BELINDA BENCIC MAINTAINS GOLD MEDAL MOMENT, do you know this update news? The first meeting of a potentially great rivalry ended via retirement after Bencic won a tight first set.
A highly appealing rivalry got underway tonight at the Western & Southern Open in Cincinnati. Unfortunately, it ended suddenly. 10th-seeded Belinda Bencic earned a victory over 23rd-ranked Karolina Muchova by the score of 7-5, 2-1, retired. The telling factor was an abdominal injury, Muchova was hindered throughout the match and eventually in enough pain to cease play.
It was a case where it was easy to feel bad for both players. Certainly, there was empathy for Muchova, who hopefully will recover well enough to be healthy for the US Open that starts in just over a week. But Bencic too had fought hard to win the first set, earn a break early in the second, and was no doubt keen to earn a straight-set victory. Throughout the match, Bencic continued to display the sharp and attentive form that had brought her two medals at the Olympics (gold in singles, silver in doubles).
Call Muchova versus Bencic a battle of stylists. Lest you think tennis is monochromatic, study these two closely and you’ll see a vast spectrum. Muchova has many of the tools owned by Ash Barty, including a versatile backhand and a strong willingness to charge the net.
Bencic, once mentored by Martina Hingis and Hingis’ mother, Melanie Molitor, is a master at taking the ball early and using her smooth ball-striking skills to confound her opponents and deprive them of time. The contrast and variety of each employee offer a wide range of rally possibilities.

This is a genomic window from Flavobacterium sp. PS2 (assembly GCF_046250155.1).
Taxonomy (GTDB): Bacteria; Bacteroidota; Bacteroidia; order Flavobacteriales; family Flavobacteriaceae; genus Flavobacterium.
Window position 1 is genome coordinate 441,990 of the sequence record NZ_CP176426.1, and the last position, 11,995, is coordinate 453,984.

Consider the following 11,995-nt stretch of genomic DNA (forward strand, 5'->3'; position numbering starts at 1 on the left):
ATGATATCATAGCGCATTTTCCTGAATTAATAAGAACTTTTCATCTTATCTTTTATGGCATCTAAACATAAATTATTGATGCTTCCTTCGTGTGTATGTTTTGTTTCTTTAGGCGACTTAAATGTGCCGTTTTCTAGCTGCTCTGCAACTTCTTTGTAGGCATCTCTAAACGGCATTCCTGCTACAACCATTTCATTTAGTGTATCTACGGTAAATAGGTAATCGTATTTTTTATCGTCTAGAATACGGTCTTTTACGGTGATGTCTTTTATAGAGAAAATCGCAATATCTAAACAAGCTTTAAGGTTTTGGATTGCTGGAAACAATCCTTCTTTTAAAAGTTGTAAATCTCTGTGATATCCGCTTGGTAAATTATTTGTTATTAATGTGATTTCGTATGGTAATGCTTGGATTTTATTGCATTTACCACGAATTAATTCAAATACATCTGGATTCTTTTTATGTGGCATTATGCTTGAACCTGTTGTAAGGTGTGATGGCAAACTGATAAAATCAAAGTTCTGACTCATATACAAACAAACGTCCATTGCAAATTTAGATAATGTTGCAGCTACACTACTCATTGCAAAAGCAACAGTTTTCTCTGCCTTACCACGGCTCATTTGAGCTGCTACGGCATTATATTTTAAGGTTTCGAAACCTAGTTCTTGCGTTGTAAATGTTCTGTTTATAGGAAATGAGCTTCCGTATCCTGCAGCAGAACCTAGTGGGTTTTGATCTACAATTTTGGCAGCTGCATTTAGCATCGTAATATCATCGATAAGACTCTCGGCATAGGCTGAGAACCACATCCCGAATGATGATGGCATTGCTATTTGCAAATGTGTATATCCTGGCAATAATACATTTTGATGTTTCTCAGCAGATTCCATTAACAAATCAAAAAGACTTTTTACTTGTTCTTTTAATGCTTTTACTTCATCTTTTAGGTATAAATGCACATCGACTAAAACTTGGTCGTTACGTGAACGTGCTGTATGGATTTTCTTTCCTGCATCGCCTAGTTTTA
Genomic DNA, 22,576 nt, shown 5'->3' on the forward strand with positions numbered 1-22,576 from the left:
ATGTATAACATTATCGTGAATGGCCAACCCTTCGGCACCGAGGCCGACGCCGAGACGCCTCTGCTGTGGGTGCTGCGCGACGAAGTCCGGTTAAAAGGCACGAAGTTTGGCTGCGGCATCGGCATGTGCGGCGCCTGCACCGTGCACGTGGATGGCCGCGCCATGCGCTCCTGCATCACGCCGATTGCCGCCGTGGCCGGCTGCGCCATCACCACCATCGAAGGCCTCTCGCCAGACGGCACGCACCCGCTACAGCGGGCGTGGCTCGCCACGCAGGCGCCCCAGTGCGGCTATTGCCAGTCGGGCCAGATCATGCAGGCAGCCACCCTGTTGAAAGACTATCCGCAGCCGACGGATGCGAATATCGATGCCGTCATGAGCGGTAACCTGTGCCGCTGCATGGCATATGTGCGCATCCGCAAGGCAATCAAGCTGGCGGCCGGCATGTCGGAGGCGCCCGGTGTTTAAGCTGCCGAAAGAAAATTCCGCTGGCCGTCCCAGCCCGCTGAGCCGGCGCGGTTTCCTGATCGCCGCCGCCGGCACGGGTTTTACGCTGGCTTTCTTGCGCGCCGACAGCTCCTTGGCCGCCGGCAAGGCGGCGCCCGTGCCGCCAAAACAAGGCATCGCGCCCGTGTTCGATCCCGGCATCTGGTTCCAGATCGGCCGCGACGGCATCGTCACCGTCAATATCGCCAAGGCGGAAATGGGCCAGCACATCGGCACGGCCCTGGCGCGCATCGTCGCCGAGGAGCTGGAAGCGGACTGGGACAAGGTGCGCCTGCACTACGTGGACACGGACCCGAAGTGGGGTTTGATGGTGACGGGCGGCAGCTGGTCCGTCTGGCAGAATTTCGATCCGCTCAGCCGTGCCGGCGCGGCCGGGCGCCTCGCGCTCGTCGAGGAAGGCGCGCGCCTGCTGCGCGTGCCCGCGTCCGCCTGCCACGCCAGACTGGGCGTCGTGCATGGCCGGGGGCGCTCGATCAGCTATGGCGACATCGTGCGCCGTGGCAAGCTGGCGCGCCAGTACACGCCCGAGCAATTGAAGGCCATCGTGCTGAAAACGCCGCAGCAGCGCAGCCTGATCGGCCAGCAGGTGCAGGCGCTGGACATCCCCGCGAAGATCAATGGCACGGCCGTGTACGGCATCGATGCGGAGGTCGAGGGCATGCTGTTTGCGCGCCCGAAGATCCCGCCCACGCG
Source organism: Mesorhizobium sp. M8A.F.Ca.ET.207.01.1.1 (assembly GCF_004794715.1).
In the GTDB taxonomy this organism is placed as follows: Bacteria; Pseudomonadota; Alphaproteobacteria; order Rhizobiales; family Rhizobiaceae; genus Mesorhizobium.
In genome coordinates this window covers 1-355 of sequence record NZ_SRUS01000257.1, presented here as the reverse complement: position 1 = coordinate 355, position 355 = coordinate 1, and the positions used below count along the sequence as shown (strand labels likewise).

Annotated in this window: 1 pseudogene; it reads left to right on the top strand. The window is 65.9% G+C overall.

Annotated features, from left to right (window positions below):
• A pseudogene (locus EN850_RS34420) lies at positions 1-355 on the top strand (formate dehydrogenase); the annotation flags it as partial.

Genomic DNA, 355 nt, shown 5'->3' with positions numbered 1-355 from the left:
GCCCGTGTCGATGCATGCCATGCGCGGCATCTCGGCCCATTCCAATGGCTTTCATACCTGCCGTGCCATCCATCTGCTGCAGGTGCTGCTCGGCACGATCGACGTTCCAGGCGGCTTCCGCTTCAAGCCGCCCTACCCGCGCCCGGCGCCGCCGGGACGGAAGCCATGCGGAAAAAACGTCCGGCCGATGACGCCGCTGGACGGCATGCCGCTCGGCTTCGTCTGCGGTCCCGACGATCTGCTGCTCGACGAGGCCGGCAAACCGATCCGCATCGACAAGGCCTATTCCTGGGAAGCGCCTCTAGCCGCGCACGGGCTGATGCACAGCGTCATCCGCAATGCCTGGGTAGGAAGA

Perhaps the injury limited the Czech’s aggression. Staying back far more than usual, Muchova often let Bencic command the court space and was broken at 2-2 in the first set. Compounding Muchova’s woes was that Bencic covered the court with gazelle-like speed, on several occasions lining remarkable placements, be it a laser-like down-the-line backhand, a rolling angle off that side of a series of angled penetrating forehands. All told, Bencic hit 20 winners in the first set.
When Muchova served at 3-5, love-30, the first set seemed over. Under pressure, though, Muchova often reveals an old-school brand of tenacity, barely revealing any emotions but instead letting her racquet do the talking with attacking tennis. On the love-30 point, she fired a great overhead. At 30-30, Muchova won the point of the match – a serve-volley combo that began with a deep backhand volley continued with a smash
, and finished with a sublime crosscourt forehand half-volley winner. She went on to win that game and break Bencic in the next to even the set at 5-all. But at the stage, Bencic dug in. Most notably, at 30-all, she lined another down-the-line backhand passing shot and eventually broke serve, then closed out the 56-minute first set with a love hold.
It was hard to determine the extent of Muchova’s pain, particularly when in the opening game of the second set, she fought off two breakpoints, the second with a crisp wide ace. But at 1-1, 30-all, Muchova lost two consecutive points with groundstrokes lined into the net. As she walked to change sides, Muchova informed the chair umpire and Bencic she could go no further.
Bencic next plays a compatriot, Jill Teichmann, who earlier this evening beat Osaka. Bencic won their only prior match, four years ago in Taipei, 6-4, 7-5. Though it seems a long time ago, only two years ago, Bencic beat defending champion Naomi Osaka at the 2019 US Open on her way to the semis. Regardless of how it all turns out for Bencic in Cincinnati, she appears to be in a good position to build off her Tokyo run and be a factor in New York.